Thanks! I’ve enjoyed a lot of your reviews too (you can probably tell when I finish games by when my frantic reading of other reviews starts . . .)


I think it’s a really interesting topic. I hadn’t thought about what you said about it being easier if the character has their own personality–makes sense–but also seems like then you also have to get the player to buy into that character concept, or else they’re going to fight that too . . . I wonder if that makes certain character types easier to write (if people love choosing witty one-liners, then it will make people go along with it more if the character you’re writing delivers a lot of witty one-liners).

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The Ship by Sotiris Niarchos

Playtime: 2 hours (ran out of time before reaching end, I think I was pretty near the end, though [in some navigational puzzles right after picking up the beacon])

TLDR: The stories of two captains—one in 1719 CE by our reckoning, and one in the distant future—seeking a mysterious destination intertwine with one another and a series of satisfying mechanical puzzles.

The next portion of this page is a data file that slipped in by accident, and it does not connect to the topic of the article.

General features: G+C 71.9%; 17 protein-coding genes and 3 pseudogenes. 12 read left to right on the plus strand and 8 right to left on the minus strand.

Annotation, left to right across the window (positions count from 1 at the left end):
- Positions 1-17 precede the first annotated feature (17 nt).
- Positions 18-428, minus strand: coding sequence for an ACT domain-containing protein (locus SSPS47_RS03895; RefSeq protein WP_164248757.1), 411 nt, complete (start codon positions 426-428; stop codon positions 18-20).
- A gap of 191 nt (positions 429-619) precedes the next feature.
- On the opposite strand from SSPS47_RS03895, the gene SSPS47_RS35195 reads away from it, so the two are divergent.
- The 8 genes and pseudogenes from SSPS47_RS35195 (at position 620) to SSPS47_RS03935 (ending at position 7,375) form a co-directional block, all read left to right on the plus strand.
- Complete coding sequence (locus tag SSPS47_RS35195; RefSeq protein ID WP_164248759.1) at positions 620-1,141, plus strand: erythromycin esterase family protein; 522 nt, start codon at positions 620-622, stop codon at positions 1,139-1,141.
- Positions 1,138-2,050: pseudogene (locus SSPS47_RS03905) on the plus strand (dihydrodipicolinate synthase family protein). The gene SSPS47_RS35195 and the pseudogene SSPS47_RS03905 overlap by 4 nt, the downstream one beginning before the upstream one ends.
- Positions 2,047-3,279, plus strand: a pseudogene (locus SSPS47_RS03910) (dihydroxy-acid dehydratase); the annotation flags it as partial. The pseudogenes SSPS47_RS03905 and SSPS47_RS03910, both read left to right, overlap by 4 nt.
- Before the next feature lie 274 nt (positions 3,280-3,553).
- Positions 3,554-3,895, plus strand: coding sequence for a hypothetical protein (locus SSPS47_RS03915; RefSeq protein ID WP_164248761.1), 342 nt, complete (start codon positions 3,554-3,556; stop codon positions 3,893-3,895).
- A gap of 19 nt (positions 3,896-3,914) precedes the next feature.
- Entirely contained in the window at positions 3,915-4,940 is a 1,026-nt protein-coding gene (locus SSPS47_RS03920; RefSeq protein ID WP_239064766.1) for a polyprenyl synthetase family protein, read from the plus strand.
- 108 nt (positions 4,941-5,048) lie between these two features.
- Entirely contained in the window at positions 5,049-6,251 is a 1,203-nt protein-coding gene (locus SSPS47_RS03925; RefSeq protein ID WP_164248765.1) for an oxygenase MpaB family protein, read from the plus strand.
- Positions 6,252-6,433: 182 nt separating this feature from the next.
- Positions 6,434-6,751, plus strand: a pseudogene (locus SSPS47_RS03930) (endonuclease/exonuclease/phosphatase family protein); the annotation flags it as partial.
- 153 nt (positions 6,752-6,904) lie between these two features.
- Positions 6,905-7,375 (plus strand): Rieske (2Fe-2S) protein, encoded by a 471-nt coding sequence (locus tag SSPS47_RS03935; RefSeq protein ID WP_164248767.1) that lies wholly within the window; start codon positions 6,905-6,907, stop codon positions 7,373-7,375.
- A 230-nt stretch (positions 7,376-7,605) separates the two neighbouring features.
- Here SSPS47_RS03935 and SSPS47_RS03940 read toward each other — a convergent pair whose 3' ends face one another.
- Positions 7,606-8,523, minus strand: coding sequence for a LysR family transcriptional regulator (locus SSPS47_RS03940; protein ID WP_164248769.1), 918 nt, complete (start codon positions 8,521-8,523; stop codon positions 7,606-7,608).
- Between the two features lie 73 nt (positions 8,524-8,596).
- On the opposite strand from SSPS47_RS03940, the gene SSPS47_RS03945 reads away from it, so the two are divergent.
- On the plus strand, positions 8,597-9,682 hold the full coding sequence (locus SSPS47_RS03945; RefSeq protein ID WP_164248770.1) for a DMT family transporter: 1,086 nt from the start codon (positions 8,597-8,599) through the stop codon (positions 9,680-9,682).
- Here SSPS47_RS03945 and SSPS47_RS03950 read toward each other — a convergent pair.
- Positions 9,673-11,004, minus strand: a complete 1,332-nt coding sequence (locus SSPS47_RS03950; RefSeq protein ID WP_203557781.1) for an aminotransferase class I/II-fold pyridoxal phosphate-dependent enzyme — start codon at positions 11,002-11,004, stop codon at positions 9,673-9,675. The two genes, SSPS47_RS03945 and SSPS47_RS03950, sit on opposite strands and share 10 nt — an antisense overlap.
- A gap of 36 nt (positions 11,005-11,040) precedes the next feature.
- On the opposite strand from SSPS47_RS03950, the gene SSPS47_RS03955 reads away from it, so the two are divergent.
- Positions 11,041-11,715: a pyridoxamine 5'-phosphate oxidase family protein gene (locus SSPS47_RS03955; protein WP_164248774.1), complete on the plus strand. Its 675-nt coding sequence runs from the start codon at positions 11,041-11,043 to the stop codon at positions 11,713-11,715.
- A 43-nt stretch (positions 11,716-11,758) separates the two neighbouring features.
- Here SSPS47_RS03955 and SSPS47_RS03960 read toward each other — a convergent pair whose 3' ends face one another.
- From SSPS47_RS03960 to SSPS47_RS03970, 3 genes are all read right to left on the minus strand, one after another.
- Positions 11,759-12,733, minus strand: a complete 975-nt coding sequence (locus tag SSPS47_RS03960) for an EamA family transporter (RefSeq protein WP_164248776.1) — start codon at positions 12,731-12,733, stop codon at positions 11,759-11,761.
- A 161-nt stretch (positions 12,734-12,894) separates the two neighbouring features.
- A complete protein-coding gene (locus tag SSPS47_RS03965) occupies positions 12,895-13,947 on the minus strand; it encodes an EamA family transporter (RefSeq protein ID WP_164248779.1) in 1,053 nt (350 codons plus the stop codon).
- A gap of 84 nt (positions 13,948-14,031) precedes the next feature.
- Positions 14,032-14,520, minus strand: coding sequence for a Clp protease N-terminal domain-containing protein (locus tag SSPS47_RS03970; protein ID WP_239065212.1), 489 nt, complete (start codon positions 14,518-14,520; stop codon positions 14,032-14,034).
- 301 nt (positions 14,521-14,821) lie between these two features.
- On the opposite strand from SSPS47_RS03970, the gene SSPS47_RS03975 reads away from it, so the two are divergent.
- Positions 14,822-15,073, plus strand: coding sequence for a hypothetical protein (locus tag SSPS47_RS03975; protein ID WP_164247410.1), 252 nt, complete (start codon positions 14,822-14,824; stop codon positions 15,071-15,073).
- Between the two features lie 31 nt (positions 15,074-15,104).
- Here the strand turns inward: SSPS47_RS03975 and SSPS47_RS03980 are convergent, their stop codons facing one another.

Gamemechanical notes: Choice based. Primarily telling a story, with significant puzzle elements. I only played once and didn’t get to the ending, but if there are multiple endings it seems they only have a few branching points.

[ + ]

  • The old!1719 plotline has some relationship simulator elements, which is a fun structure I don’t see in a lot of IF. (Although, sadly, my initial hope that ruining your relationships would lead to a pirate mutiny did not seem to be in the cards. Isn’t that just a gangbusters concept for a game, though?).

  • in this highly nautical competition, finally a game that let me visit the FAWKsull! (if that makes no sense to you, I’m speaking aloud, for some reason we spell the word “forecastle”)

  • It was a fun idea to deliver the backstory through the in-game writings like the encyclopedia and the journal.